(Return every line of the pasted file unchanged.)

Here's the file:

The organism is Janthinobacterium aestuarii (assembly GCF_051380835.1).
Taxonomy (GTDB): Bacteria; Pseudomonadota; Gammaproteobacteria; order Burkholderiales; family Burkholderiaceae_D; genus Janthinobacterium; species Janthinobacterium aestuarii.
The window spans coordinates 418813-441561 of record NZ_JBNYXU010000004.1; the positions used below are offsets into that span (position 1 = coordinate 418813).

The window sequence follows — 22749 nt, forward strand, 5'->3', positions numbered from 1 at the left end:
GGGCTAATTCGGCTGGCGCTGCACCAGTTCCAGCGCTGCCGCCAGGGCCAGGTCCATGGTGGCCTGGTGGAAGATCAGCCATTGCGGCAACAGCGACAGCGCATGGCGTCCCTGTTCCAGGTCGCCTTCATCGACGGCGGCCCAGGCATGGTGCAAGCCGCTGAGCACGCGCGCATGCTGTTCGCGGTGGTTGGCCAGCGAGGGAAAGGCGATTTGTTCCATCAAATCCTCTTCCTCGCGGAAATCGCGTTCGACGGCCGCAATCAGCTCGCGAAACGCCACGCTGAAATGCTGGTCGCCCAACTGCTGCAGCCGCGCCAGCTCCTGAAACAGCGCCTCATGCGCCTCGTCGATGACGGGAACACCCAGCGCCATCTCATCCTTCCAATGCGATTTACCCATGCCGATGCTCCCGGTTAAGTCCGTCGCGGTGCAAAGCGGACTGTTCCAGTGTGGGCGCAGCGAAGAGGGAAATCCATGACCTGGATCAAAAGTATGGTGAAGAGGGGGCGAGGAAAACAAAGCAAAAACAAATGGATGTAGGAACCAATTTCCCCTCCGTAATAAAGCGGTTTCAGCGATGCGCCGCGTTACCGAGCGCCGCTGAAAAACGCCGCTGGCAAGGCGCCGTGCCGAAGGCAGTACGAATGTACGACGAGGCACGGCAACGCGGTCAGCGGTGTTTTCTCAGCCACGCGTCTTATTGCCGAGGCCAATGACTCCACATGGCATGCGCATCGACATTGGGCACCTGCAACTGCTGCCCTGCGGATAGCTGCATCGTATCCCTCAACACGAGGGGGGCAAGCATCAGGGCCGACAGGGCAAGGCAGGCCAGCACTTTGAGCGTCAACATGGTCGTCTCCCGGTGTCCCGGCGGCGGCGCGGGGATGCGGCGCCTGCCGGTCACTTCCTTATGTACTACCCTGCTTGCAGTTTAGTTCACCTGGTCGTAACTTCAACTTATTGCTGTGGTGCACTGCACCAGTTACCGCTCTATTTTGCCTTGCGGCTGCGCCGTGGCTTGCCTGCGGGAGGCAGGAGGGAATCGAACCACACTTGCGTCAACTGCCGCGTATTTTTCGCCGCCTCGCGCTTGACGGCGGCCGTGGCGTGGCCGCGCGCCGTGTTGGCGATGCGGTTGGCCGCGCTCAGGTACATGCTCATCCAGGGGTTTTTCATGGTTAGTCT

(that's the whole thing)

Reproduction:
The organism is Janthinobacterium aestuarii (assembly GCF_051380835.1).
Taxonomy (GTDB): Bacteria; Pseudomonadota; Gammaproteobacteria; order Burkholderiales; family Burkholderiaceae_D; genus Janthinobacterium; species Janthinobacterium aestuarii.
The window spans coordinates 418813-441561 of record NZ_JBNYXU010000004.1; the positions used below are offsets into that span (position 1 = coordinate 418813).

The window sequence follows — 22749 nt, forward strand, 5'->3', positions numbered from 1 at the left end:
GGGCTAATTCGGCTGGCGCTGCACCAGTTCCAGCGCTGCCGCCAGGGCCAGGTCCATGGTGGCCTGGTGGAAGATCAGCCATTGCGGCAACAGCGACAGCGCATGGCGTCCCTGTTCCAGGTCGCCTTCATCGACGGCGGCCCAGGCATGGTGCAAGCCGCTGAGCACGCGCGCATGCTGTTCGCGGTGGTTGGCCAGCGAGGGAAAGGCGATTTGTTCCATCAAATCCTCTTCCTCGCGGAAATCGCGTTCGACGGCCGCAATCAGCTCGCGAAACGCCACGCTGAAATGCTGGTCGCCCAACTGCTGCAGCCGCGCCAGCTCCTGAAACAGCGCCTCATGCGCCTCGTCGATGACGGGAACACCCAGCGCCATCTCATCCTTCCAATGCGATTTACCCATGCCGATGCTCCCGGTTAAGTCCGTCGCGGTGCAAAGCGGACTGTTCCAGTGTGGGCGCAGCGAAGAGGGAAATCCATGACCTGGATCAAAAGTATGGTGAAGAGGGGGCGAGGAAAACAAAGCAAAAACAAATGGATGTAGGAACCAATTTCCCCTCCGTAATAAAGCGGTTTCAGCGATGCGCCGCGTTACCGAGCGCCGCTGAAAAACGCCGCTGGCAAGGCGCCGTGCCGAAGGCAGTACGAATGTACGACGAGGCACGGCAACGCGGTCAGCGGTGTTTTCTCAGCCACGCGTCTTATTGCCGAGGCCAATGACTCCACATGGCATGCGCATCGACATTGGGCACCTGCAACTGCTGCCCTGCGGATAGCTGCATCGTATCCCTCAACACGAGGGGGGCAAGCATCAGGGCCGACAGGGCAAGGCAGGCCAGCACTTTGAGCGTCAACATGGTCGTCTCCCGGTGTCCCGGCGGCGGCGCGGGGATGCGGCGCCTGCCGGTCACTTCCTTATGTACTACCCTGCTTGCAGTTTAGTTCACCTGGTCGTAACTTCAACTTATTGCTGTGGTGCACTGCACCAGTTACCGCTCTATTTTGCCTTGCGGCTGCGCCGTGGCTTGCCTGCGGGAGGCAGGAGGGAATCGAACCACACTTGCGTCAACTGCCGCGTATTTTTCGCCGCCTCGCGCTTGACGGCGGCCGTGGCGTGGCCGCGCGCCGTGTTGGCGATGCGGTTGGCCGCGCTCAGGTACATGCTCATCCAGGGGTTTTTCATGGTTAGTCT